When we think of textual production today, it seems innocuous. We go to the store and buy our book or movie; sometimes we may think of how it was produced and imagine great printing presses mass-producing innumerable pages with thousands of gallons of black ink, or we may briefly glean a clean high-tech factory in China rolling out tens-of-thousands of shiny new Blu-Ray discs. But for the most part we do not think of textual production because the reason for thinking about production never penetrates into how our labor is exploited; textual production is not our field and so we regulate it to the back of our minds, content to let those whose job directly concerns production to deal with the nuance of production.
However, our medieval ancestors did not have this ability to shun production. Back during a time when technology was limited to the oxen-drawn plow and perhaps some handy infrastructural contraptions (windmills, castles, moats, depending on the time period), to produce a writing text was an arduous affair. Yet it was an affair which was vital to the spirituality of the community and necessary to transmit its cultural legacy.
Before the 14th century, when hand-made paper began to be made in large quantities, thus allowing for an expanded reading audience, the traditional material used to record information was specially made animal skins. Since, as Elaine Treharne remarks, many texts in this period were either of a legal or religious nature, these skins– the documents written on the skins to be more accurate– produced in what was called a ‘scriptoria’ (24, Medieval Literature: A Very Short Introduction). Essentially, a scriptorium was a place where religious scribes copied sermons in what was probably the closest that epoch got to an assembly line.
Needless to say, this was a laborious affair; you can imagine copying down page after page of sermon, by hand, using an ink-feather pen and well as a writing system, with little light to work by, and sympathize with those overworked scribes who worked themselves to the bone in the belief that they were doing God’s work.
Since conversion to Christianity was often the cornerstone of this copying, it is unsurprising that texts would be produced in fashions other than parchment and skins. Enter, the Franks Casket and the Ruthwell Cross.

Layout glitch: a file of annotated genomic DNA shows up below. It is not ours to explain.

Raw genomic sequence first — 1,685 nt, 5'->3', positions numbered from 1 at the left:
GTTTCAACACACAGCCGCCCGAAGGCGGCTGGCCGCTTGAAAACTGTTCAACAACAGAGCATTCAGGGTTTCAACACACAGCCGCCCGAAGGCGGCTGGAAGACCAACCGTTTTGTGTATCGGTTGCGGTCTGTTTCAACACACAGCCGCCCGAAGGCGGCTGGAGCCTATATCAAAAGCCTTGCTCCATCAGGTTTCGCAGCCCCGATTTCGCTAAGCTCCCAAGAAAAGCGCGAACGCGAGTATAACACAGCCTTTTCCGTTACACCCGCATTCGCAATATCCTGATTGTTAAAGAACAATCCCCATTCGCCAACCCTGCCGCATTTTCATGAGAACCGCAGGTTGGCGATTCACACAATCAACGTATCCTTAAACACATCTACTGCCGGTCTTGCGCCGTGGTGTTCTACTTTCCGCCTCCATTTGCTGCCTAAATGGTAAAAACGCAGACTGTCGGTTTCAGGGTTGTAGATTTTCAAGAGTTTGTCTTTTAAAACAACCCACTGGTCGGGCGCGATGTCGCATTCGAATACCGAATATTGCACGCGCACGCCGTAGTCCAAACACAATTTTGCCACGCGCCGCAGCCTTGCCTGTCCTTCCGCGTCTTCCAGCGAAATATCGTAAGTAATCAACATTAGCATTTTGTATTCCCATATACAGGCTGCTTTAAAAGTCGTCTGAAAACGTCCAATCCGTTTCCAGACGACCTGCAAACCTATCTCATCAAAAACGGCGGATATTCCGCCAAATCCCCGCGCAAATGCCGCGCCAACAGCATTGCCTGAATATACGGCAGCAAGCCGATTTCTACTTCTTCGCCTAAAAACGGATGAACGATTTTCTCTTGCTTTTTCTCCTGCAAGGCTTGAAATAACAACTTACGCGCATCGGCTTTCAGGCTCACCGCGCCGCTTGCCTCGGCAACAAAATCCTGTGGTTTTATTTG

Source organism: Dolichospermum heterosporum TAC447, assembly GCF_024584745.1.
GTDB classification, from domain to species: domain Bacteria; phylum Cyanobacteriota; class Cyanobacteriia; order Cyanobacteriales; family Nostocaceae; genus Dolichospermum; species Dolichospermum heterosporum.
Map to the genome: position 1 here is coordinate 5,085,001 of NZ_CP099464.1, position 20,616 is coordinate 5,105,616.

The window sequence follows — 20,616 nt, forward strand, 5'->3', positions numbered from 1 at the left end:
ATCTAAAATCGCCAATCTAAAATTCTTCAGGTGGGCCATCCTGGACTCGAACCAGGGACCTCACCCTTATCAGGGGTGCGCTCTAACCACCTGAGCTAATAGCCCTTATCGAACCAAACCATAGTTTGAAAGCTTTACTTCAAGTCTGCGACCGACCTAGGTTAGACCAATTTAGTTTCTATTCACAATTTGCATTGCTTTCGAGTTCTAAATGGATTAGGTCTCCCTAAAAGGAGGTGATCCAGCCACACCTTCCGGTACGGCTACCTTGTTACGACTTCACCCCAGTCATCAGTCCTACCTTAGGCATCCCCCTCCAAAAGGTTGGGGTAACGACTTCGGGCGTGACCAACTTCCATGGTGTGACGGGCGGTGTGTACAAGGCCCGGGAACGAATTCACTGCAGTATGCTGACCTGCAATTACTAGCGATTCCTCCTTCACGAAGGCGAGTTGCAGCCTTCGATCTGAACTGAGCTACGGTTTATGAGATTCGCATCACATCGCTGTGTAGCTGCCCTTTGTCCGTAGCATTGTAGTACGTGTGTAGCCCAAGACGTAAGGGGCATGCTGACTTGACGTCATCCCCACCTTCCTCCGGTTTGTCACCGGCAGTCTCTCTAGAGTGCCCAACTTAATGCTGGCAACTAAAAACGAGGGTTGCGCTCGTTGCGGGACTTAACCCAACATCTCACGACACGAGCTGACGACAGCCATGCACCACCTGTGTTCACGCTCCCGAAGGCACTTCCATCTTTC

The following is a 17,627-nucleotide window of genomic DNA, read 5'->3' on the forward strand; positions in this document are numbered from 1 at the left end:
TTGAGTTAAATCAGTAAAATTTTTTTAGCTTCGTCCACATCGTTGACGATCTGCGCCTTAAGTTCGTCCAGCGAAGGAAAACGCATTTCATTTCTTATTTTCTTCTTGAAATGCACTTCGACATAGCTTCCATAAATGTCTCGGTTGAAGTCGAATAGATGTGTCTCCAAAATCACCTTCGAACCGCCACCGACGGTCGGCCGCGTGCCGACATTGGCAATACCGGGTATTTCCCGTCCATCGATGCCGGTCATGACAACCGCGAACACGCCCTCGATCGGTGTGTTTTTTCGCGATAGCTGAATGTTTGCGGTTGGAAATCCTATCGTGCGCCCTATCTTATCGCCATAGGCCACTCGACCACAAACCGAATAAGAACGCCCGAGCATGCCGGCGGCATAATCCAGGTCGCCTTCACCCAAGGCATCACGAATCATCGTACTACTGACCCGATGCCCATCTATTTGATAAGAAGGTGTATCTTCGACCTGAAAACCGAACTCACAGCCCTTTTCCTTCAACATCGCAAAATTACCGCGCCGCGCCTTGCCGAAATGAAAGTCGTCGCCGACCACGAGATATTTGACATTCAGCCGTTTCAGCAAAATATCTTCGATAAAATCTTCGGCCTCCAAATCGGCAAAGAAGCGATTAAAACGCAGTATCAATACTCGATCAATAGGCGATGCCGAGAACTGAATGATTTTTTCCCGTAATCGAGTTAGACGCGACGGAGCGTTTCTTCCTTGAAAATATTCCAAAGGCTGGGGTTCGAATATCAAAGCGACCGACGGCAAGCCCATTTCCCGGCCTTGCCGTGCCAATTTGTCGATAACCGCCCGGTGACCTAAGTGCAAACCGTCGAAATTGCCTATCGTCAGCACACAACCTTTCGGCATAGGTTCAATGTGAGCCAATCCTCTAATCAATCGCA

Each of these artifacts displays a high level of literacy and act as testaments to artistic creation. The Franks Casket, an eighth-century whalebone casket, has “runic and roman letters carved around the panels in a mixture of Old English and Latin show the richness, multilingualism, and complexity of this early literary culture” (7). Because it was not discovered until the 19th century, and because we know that a text may be a reproduction of an earlier mother text, it is possible that this casket was part of a larger tradition in burials and art; the Ruthwell Cross, a large preaching cross which depicts the story of Christ, combines both artwork and poetry to inspire. Emblazoned with the poem “The Dream of the Rood,” which tells of Jesus’s crucifixion and resurrection, what the reader witnesses is “the combination of image and word, Germanic rune and Christian subject, anonymous authors and artists, public communal text and demand for personal contemplation” (7). Each artifact reminds the onlooker that textual production was not merely regulated to scraps of hide or paper, but life itself and any material capable of transmitting a message.
Of course, the transmission of these messages can sometimes be hard to decode. Not the least bit because of the availability of translation and language learning guides left behind by our ancestors, but because also of our inability to know when a text was originally composed. Since many classic texts that we know today were only carried on through the ages as oral legends, recited by bards and other performers, when they were copied on paper at different historical conjunctures, it would fall to the learned scribe of the moment to edit and translate to the best of his abilities; this means, for us, taking into account the lingual conventions of the period, the training that the scribe may have had and what literary theoretical framework he may have ascribed toward, and how its performance effected its translation into text and how each subsequent translation would differ from the next translation, how over time each translation would sediment into a textual history which future readers (i.e., you and I) may have missed due to either mere educational difference or lost knowledge (textual translations, for example, being destroyed in times of conflict or pillaged and lost to time). So, when researching the origins of textual production, it is vital to remember that often times a text may, in fact, have earlier origins than we currently know and that new and exciting research is always taking place to understand and master the history of literature.